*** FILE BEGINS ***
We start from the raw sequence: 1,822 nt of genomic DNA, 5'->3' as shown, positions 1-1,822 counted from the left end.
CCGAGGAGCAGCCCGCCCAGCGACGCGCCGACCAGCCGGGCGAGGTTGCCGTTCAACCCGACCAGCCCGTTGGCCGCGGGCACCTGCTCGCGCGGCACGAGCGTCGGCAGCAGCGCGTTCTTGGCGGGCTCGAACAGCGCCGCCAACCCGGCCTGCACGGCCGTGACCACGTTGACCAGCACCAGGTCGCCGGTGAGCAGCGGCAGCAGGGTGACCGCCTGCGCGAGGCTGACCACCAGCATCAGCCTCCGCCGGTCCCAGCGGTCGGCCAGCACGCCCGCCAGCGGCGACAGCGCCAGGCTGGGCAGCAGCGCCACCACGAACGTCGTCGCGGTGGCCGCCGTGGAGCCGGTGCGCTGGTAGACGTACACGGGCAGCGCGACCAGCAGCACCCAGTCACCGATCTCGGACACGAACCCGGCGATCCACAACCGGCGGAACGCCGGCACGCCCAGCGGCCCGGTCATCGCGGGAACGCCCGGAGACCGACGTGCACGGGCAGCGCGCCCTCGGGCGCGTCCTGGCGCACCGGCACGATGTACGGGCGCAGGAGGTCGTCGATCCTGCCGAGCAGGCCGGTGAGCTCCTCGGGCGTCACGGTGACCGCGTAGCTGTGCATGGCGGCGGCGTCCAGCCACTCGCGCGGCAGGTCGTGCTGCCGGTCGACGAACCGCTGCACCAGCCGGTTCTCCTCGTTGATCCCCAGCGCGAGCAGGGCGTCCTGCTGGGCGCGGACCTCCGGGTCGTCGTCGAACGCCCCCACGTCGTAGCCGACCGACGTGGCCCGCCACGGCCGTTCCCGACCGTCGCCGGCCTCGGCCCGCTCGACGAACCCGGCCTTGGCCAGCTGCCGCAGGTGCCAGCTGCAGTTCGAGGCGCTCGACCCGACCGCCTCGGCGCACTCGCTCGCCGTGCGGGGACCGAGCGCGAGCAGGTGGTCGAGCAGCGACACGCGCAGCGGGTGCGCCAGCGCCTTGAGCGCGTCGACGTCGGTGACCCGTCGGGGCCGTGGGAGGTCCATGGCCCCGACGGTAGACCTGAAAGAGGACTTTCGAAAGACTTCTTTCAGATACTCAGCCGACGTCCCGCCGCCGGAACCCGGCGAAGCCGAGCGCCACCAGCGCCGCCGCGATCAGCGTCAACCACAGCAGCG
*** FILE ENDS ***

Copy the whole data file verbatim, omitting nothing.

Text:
We start from the raw sequence: 1,822 nt of genomic DNA, 5'->3' as shown, positions 1-1,822 counted from the left end.
CCGAGGAGCAGCCCGCCCAGCGACGCGCCGACCAGCCGGGCGAGGTTGCCGTTCAACCCGACCAGCCCGTTGGCCGCGGGCACCTGCTCGCGCGGCACGAGCGTCGGCAGCAGCGCGTTCTTGGCGGGCTCGAACAGCGCCGCCAACCCGGCCTGCACGGCCGTGACCACGTTGACCAGCACCAGGTCGCCGGTGAGCAGCGGCAGCAGGGTGACCGCCTGCGCGAGGCTGACCACCAGCATCAGCCTCCGCCGGTCCCAGCGGTCGGCCAGCACGCCCGCCAGCGGCGACAGCGCCAGGCTGGGCAGCAGCGCCACCACGAACGTCGTCGCGGTGGCCGCCGTGGAGCCGGTGCGCTGGTAGACGTACACGGGCAGCGCGACCAGCAGCACCCAGTCACCGATCTCGGACACGAACCCGGCGATCCACAACCGGCGGAACGCCGGCACGCCCAGCGGCCCGGTCATCGCGGGAACGCCCGGAGACCGACGTGCACGGGCAGCGCGCCCTCGGGCGCGTCCTGGCGCACCGGCACGATGTACGGGCGCAGGAGGTCGTCGATCCTGCCGAGCAGGCCGGTGAGCTCCTCGGGCGTCACGGTGACCGCGTAGCTGTGCATGGCGGCGGCGTCCAGCCACTCGCGCGGCAGGTCGTGCTGCCGGTCGACGAACCGCTGCACCAGCCGGTTCTCCTCGTTGATCCCCAGCGCGAGCAGGGCGTCCTGCTGGGCGCGGACCTCCGGGTCGTCGTCGAACGCCCCCACGTCGTAGCCGACCGACGTGGCCCGCCACGGCCGTTCCCGACCGTCGCCGGCCTCGGCCCGCTCGACGAACCCGGCCTTGGCCAGCTGCCGCAGGTGCCAGCTGCAGTTCGAGGCGCTCGACCCGACCGCCTCGGCGCACTCGCTCGCCGTGCGGGGACCGAGCGCGAGCAGGTGGTCGAGCAGCGACACGCGCAGCGGGTGCGCCAGCGCCTTGAGCGCGTCGACGTCGGTGACCCGTCGGGGCCGTGGGAGGTCCATGGCCCCGACGGTAGACCTGAAAGAGGACTTTCGAAAGACTTCTTTCAGATACTCAGCCGACGTCCCGCCGCCGGAACCCGGCGAAGCCGAGCGCCACCAGCGCCGCCGCGATCAGCGTCAACCACAGCAGCG